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Robert Charles Wilson
Orion Millennium, 218 pages

Robert Charles Wilson
From his first novel, A Hidden Place (1986), through to his latest, Robert Charles Wilson has written a number of entertaining books. They include Darwinia (1998), Memory Wire (1987), Gypsies (1989), The Divide (1990), A Bridge of Years (1991), The Harvest (1992) and Mysterium (1994) -- the latter winning the Philip K. Dick Award. Most reviewers compare his work to that of Clifford Simak.

Robert Charles Wilson Website
ISFDB Bibliography
SF Site Review: Bios
SF Site Review: Darwinia
Robert Charles Wilson Tribute Site

Past Feature Reviews
A review by Nick Gevers

Bios is a somewhat peculiar book. Robert Charles Wilson's previous novel, Darwinia, was, of course, a hard act to follow: stylishly written, strikingly inventive, a tale of alternate worlds that managed also to plumb the far future and question the ontological foundations of history and the universe itself. In contrast, Bios for most of its length appears slight, affectless, perfunctory, a numbly conventional work, at best listlessly competent. It could easily be a novella outstaying its welcome, too brief to lend genuine life to its numerous characters and its baleful alien setting, and, correspondingly, too long to retain the reader's interest in same. But while these criticisms certainly have merit, such shortcomings are-oddly-prerequisites for the book's success. For Bios is (it would seem) deliberately bland and uninvolving, in order that its punchline, already resounding, can have all the more impact. When at the end the gods walk on to the stage, the mortal actors who preceded them there must fade, must be as nothing. This, then, is the genuine (and brilliant) strategy of Bios: it first scrawls a soap opera, that Truth may stand out with ultimate clarity.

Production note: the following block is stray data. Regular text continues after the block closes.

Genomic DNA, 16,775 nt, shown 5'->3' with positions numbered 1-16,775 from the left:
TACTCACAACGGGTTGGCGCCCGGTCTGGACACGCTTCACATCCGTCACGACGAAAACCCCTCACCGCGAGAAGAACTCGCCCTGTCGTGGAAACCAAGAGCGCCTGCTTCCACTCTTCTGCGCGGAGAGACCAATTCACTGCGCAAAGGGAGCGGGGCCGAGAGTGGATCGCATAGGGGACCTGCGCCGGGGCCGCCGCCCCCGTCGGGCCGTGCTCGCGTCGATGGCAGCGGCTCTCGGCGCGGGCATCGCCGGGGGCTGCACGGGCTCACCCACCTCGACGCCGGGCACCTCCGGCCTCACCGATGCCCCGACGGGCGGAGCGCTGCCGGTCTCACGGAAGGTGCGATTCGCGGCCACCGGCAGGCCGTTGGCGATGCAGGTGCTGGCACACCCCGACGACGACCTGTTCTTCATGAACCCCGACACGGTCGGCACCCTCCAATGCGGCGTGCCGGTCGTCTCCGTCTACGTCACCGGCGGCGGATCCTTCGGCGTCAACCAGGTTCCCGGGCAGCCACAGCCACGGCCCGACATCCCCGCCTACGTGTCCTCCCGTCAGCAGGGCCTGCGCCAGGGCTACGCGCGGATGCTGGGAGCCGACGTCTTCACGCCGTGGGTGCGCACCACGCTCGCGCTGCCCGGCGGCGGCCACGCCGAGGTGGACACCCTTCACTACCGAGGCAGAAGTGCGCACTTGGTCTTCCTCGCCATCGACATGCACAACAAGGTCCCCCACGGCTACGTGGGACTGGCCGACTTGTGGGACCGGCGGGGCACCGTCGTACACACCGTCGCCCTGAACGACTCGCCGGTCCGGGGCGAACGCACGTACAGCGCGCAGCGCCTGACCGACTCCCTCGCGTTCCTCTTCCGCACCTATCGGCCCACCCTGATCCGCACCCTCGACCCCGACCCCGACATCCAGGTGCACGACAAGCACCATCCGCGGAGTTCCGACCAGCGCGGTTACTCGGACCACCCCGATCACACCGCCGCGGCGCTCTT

Wilson's template for Bios may have been the short novel "A Momentary Taste of Being" (1975) by James Tiptree, Jr., a specialist in such intrusions into mundane perception of the awesome and awful Sublime. Tiptree's story tells of a mission sent out by an overcrowded Earth to a nearby star, a mission whose members, run-of-the-mill petty squabbling humans, find that they themselves, and their entire species, are only catalysts or ciphers in the reproductive cycle of inconceivably vast galactic organisms. After the claustrophobic ordinariness of decaying life aboard ship, Tiptree delivers her revelation as an existential hammer blow, the aftermath of which is inevitable biological redundancy -- Death -- for all aboard. The particular terror of "A Momentary Taste" is indescribable, perhaps inimitable; and yet Wilson, the impeccable professional, does his best to repeat the formula.